More churches schedule earlier Christmas Eve services

O little town of Bethlehem

How still we see thee lie

Above thy deep and dreamless sleep

The silent stars go by

Yet in thy dark streets shineth

The everlasting Light

The hopes and fears of all the years

Are met in thee tonight.

If this is the most wonderful time of the year, then tonight must be the most wonderful night.

And those who stay up the latest, celebrating Christmas in church at midnight, say that's the most wonderful of all.

"It's the first minute of the birthday of Christ, and I think it's something special to celebrate that at midnight," said Mike Scherer of Kechi.

His parents took him to midnight Mass every year when he was growing up, and he's continued the same tradition with his children.

O holy night! The stars are brightly shining

It is the night of the dear Savior's birth

Long lay the world in sin and error pining

Till he appeared and the soul felt its worth.

Modern church practice has shifted from attending services on Christmas Day — that's become family time — and at midnight — that's just too late when you have little children. But those who stay up say something precious is lost whenever convenience takes precedence.

"In the hustle and bustle of getting ready for Christmas we've missed the whole reason for Christmas," said Jeanne Heiman of Wichita. Midnight Mass is something she'd miss only, say, on a blizzardy night like last Christmas Eve.

"Midnight Mass to me is the culmination of all the material and spiritual preparation for Christmas,'' she said. "For me the midnight Mass is kind of the apex of the season and everything flows from that — the family and friends and gifts and everything.

"Christmas Mass is the reiteration of the whole reason Christ came to earth. He came but he's still with us and he's going to come again — that's kind of all wrapped up in that midnight Mass."

Silent night, holy night

All is calm, all is bright

Round yon virgin, mother and child

Holy infant, so tender and mild

Sleep in heavenly peace.

Take a look at the TV listings and you'll see that the three major local networks all will be televising Christmas church services tonight, not on Christmas Day.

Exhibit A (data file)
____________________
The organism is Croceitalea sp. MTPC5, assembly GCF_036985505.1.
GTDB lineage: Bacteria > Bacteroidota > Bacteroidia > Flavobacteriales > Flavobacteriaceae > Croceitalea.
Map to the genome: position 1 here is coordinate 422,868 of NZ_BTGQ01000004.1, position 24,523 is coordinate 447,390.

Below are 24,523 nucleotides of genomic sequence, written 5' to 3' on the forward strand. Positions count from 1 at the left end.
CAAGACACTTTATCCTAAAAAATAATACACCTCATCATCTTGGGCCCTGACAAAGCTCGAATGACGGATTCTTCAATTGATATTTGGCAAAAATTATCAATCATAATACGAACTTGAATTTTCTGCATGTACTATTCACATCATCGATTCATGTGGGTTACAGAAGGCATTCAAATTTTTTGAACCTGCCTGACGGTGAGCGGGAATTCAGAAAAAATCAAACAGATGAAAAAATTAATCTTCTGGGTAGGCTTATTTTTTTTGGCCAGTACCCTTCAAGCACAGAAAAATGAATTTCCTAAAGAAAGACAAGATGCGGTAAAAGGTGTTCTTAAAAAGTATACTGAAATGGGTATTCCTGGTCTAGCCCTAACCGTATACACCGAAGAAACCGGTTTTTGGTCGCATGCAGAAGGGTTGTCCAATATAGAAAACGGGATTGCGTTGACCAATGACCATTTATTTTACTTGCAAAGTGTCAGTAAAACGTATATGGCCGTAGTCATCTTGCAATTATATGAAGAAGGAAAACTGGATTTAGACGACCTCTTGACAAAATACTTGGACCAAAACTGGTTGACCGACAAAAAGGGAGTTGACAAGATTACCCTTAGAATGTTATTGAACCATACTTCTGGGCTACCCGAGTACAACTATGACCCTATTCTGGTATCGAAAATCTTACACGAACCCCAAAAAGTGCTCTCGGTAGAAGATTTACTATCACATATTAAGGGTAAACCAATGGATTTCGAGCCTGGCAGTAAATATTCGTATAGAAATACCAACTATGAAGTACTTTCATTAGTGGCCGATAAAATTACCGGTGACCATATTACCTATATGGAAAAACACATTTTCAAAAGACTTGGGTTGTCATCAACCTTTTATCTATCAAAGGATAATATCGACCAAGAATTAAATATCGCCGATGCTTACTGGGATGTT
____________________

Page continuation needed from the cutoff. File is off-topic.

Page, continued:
Michael Gardner, senior pastor at First United Methodist Church, said his church does not have a Christmas Day service. The church's 11 p.m. Christmas Eve service will be televised on KAKE, Ch. 10, tonight for the seventh year in a row.

"We've noticed there are services that are offered earlier and not as many late services" on Christmas Eve, Gardner said. But for his church, "it's a tradition so that at midnight we'll light the candles and sing 'Silent Night.' That's... full of tradition and memories and meaning."

But it's also a tradition that has been waning. In recent years, midnight Mass has declined in popularity for Catholics, with earlier vigil Masses on Christmas Eve the most well-attended.

"I think that the way our culture is, it's the closest thing to midnight that folks can go to," said the Rev. Sherman Orr, pastor of Church of the Resurrection in Bel Aire. The 7 p.m. vigil Mass there is the one that's packed to overflowing.

"No one wants to stay up too late," Orr said, "so they go to the vigil Mass and then can get back home and have a big meal and open presents."

The one Christmas Day Mass at the church, at 10 a.m., won't be even half full, he said. That has become family time, and also a day to travel.

But he thinks midnight Mass is rarefied air for those who stay up for it. About half of Wichita's Catholic churches will have Mass at midnight tonight, including a very traditional one, in Latin, at St. Anthony's downtown.

"There's so very few times of the year the Church has a specific time and prayers and readings just for the midnight Mass," Orr said.

He remembers napping as a child before being awoken to go to midnight Mass, then coming home to Irish coffee.

"I'll remember that to my dying day," Orr said. "We don't have a heavy attendance by kids at midnight Mass, but I think the ones who go really look forward to it.

"Keeping that kind of ritual alive is very important."

Away in a manger, no crib for his bed

The little Lord Jesus lay down His sweet head

The stars in the sky look down where he lay

The little Lord Jesus asleep on the hay.

Mike Scherer's son, Andrew, is 17 years old and will play trombone tonight at the midnight Mass at Resurrection church. The addition of brass to the usual musical instruments elevates that Mass for him. But memories do, too.

"When we first moved here and went to midnight Mass, I was chosen to carry the baby Jesus up in the procession. We have a large nativity,'' he said. "I was in first grade then."

Andrew's sister, Christina, is 15 and used to equate midnight Mass with being able to stay up late as a little kid.

"Now to me it's more of a tradition," she said. "We do it because we love doing it. It feels a lot more like Christmas."

It came upon the midnight clear

That glorious song of old

From angels bending near the earth

To touch their harps of gold.

"Peace on the earth, good will to men

"From heaven's all-gracious King."

The world in solemn stillness lay

To hear the angels sing.

Christmas Eve also always brings new faces to church.

"I see people I never see," Orr said. "They will be there at 11 in the evening and they have their place staked out and they listen to the carols."

David Dondlinger attends all three Christmas Masses at Resurrection, directing the choirs. He said he never strays far from traditional carols because it's the most beloved music of all, and the music people sing best.

"It always seems more solemn" at midnight, he said. "The fact that people have stayed up that late to attend a service gives it a feeling of anticipation and expectation and importance."